Thursday, May 24, 2007

Burberry's New CEO and New Focus

Today's Wall Street Journal featured an article on Burberry's new CEO, Angela Ahrendts, and her retrenchment strategy at the famous brand's company.

I think Ms. Ahrendts is a very bright and decisive CEO. Her corporate pedigree suggests she's ideal for the job.

What really puzzles me, however, is that her predecessor was unable to effect the same strategy, even though it is more than 50 years old.

According to the article, when

"Walking through the Burberry showroom here after becoming chief executive last July, Angela Ahrendts looked at the wealth of apparel and accessories and thought, she recalls, "Way too much stuff."

....On her third day as CEO at Burberry Group PLC, Ms. Ahrendts asked Burberry Chief Financial Officer Stacey Cartwright for a report on what each product contributed to the business. Its findings: 80% of Burberry's sales came from 20% of its wares."

This simple, yet magnificently effective analytical approach was pioneered by Russell Ackoff in the 1950s among America's steel mills.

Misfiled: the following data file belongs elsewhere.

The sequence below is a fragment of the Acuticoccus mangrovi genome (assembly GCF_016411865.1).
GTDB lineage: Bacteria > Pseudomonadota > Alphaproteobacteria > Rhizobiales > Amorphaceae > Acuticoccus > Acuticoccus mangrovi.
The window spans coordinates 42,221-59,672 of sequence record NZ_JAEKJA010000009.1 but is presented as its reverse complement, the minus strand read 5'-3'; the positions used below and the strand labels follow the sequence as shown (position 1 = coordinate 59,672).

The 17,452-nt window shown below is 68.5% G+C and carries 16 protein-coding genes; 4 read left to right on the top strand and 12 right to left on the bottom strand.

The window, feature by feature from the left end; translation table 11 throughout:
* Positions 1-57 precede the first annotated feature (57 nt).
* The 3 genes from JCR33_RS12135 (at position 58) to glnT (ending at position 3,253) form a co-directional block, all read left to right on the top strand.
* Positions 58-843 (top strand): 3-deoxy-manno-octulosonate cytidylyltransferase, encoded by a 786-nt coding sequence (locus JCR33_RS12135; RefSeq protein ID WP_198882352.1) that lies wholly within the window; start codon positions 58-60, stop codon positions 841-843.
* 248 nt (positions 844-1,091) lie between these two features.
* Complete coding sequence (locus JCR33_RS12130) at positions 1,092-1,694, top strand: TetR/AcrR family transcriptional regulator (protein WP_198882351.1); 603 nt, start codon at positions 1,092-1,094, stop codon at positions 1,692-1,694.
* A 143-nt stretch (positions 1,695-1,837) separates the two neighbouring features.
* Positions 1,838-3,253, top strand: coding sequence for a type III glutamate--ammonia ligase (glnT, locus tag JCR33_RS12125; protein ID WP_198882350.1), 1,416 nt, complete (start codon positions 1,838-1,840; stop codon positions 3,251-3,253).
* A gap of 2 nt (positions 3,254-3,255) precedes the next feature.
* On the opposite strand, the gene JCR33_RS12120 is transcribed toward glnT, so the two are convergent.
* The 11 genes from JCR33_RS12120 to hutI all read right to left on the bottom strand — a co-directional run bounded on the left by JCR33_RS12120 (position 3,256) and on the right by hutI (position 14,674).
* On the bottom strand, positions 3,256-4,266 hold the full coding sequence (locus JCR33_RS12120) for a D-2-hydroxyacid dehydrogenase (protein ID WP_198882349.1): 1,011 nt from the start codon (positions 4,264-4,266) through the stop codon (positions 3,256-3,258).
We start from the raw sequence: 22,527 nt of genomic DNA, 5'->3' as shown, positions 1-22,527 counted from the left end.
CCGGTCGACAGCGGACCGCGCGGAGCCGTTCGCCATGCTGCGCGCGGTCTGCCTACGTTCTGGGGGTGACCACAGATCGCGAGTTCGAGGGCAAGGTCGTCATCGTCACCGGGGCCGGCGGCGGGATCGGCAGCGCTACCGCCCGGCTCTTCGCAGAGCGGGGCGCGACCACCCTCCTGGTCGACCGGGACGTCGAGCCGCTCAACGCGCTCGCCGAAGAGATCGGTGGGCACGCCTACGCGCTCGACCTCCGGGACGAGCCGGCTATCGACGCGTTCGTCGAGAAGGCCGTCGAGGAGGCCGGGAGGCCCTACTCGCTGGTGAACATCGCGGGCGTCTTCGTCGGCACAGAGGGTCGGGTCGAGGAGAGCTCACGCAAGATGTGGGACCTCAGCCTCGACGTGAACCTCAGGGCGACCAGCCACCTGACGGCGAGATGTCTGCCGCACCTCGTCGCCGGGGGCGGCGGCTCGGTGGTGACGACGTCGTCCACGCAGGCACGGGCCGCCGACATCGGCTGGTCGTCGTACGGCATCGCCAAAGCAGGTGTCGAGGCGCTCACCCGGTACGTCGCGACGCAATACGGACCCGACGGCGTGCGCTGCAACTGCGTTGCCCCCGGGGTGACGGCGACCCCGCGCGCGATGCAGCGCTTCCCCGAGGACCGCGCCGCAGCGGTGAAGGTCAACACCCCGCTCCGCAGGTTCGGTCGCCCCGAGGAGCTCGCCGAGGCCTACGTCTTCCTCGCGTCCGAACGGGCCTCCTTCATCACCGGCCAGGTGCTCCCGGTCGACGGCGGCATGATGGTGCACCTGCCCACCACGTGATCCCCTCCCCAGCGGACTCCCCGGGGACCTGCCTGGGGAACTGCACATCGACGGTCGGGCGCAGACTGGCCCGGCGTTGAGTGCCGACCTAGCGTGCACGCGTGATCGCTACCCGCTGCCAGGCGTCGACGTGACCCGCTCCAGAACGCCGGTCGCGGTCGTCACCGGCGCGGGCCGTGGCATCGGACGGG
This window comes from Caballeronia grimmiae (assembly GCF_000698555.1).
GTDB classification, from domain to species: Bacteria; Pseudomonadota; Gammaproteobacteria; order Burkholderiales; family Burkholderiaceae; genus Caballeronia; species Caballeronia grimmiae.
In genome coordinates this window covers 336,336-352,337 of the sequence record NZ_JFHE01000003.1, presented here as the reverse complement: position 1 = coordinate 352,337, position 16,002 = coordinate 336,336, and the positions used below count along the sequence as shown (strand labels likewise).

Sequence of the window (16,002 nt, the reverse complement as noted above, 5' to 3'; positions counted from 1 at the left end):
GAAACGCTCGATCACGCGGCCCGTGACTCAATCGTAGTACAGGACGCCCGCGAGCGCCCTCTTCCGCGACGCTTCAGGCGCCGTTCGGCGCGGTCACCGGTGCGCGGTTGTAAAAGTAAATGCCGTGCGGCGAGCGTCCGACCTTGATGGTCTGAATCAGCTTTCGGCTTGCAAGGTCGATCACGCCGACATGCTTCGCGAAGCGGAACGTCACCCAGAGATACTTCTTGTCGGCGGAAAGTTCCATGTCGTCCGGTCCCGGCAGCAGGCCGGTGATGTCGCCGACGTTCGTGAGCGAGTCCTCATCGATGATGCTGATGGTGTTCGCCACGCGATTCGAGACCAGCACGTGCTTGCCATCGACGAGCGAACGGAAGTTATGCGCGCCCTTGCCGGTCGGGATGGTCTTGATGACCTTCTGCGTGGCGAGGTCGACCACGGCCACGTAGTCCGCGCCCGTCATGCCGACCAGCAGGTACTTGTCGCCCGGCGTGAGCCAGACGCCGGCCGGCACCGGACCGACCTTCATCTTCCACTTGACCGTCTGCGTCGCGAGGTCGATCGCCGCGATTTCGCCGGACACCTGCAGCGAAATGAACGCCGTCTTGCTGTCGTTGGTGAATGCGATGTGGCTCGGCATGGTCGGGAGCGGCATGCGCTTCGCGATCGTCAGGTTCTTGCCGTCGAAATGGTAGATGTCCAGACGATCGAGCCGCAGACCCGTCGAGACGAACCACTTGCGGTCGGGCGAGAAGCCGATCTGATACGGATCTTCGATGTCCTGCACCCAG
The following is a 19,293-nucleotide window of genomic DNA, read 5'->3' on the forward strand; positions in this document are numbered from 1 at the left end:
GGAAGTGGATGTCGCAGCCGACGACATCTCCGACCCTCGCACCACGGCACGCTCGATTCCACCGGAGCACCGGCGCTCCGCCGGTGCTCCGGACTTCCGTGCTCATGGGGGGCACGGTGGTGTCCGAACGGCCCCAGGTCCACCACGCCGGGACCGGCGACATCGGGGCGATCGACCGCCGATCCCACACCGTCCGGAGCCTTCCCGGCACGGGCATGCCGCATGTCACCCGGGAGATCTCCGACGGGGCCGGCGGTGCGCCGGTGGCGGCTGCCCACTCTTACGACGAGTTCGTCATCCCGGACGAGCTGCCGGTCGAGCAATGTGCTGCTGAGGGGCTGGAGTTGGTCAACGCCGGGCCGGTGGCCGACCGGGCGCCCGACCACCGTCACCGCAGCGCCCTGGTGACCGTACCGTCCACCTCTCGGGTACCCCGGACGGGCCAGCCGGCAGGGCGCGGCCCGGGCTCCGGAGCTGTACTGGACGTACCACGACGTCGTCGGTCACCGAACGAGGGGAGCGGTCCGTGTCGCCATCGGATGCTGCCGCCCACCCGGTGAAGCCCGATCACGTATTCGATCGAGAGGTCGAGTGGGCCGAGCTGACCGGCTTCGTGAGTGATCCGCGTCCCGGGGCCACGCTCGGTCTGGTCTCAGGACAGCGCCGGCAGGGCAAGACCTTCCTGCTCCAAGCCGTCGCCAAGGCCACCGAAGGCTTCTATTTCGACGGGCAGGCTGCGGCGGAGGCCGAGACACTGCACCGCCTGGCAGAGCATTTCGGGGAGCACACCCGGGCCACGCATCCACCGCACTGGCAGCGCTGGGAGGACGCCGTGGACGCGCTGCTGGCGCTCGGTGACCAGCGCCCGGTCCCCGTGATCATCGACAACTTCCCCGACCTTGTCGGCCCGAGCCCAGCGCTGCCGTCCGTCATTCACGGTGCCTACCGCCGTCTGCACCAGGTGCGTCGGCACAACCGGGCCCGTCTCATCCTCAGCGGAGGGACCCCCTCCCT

My manager and mentor at Chase Manhattan Bank, Gerry Weiss, used to say,

"There are hundreds of business aphorisms which we all know. The question is, which three or four apply in this particular instance?"

Few CEOs, it appears, know enough of the business strategy playbook to be able to shift gears and handle different situations, well, differently. So many seem, in effect to be one-trick ponies. Perhaps growth, or cost-cutting, or simply 'steady as she goes.'

Thus, Ms. Ahrendt's predecessor, Rose Marie Bravo, pursued rapid growth at Burberry's, although it eventually plateaued after almost a decade.

What I think this suggests is that boards of directors need to be more sensitive to how a CEO continues to perform over time. Initial successes are fine, and should be compensated. But that does not guarantee an endless honeymoon.

The reality of business seems to be that most CEOs cannot easily transition between environments, such as turnarounds, cost-cutting, or growth.

So at Burberry's, as Ms. Ahrendt reins in the product line, improving profitability, it will probably be worth watching in a few years to see how she does re-igniting profitable growth, when the pruning is finished.

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